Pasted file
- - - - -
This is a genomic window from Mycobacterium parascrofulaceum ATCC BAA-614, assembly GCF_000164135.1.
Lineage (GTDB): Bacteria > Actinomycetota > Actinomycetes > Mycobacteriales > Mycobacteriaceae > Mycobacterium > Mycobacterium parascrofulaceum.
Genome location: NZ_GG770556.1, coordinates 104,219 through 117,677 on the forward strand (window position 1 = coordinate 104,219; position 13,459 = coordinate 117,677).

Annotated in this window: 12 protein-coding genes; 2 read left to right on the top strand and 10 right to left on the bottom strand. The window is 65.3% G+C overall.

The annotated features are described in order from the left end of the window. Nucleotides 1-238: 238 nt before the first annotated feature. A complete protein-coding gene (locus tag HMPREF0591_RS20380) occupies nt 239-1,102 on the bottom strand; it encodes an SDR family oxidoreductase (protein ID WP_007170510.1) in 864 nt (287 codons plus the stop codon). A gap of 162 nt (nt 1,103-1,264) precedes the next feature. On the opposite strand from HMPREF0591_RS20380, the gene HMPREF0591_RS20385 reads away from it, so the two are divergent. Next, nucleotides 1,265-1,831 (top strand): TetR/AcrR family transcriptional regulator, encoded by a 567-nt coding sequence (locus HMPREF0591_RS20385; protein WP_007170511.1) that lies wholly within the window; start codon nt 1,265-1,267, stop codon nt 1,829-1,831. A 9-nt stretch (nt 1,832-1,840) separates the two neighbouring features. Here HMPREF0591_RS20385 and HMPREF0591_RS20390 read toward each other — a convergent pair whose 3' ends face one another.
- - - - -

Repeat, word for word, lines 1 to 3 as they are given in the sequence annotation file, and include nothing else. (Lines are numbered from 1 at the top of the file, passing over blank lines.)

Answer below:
This is a genomic window from Mycobacterium parascrofulaceum ATCC BAA-614, assembly GCF_000164135.1.
Lineage (GTDB): Bacteria > Actinomycetota > Actinomycetes > Mycobacteriales > Mycobacteriaceae > Mycobacterium > Mycobacterium parascrofulaceum.
Genome location: NZ_GG770556.1, coordinates 104,219 through 117,677 on the forward strand (window position 1 = coordinate 104,219; position 13,459 = coordinate 117,677).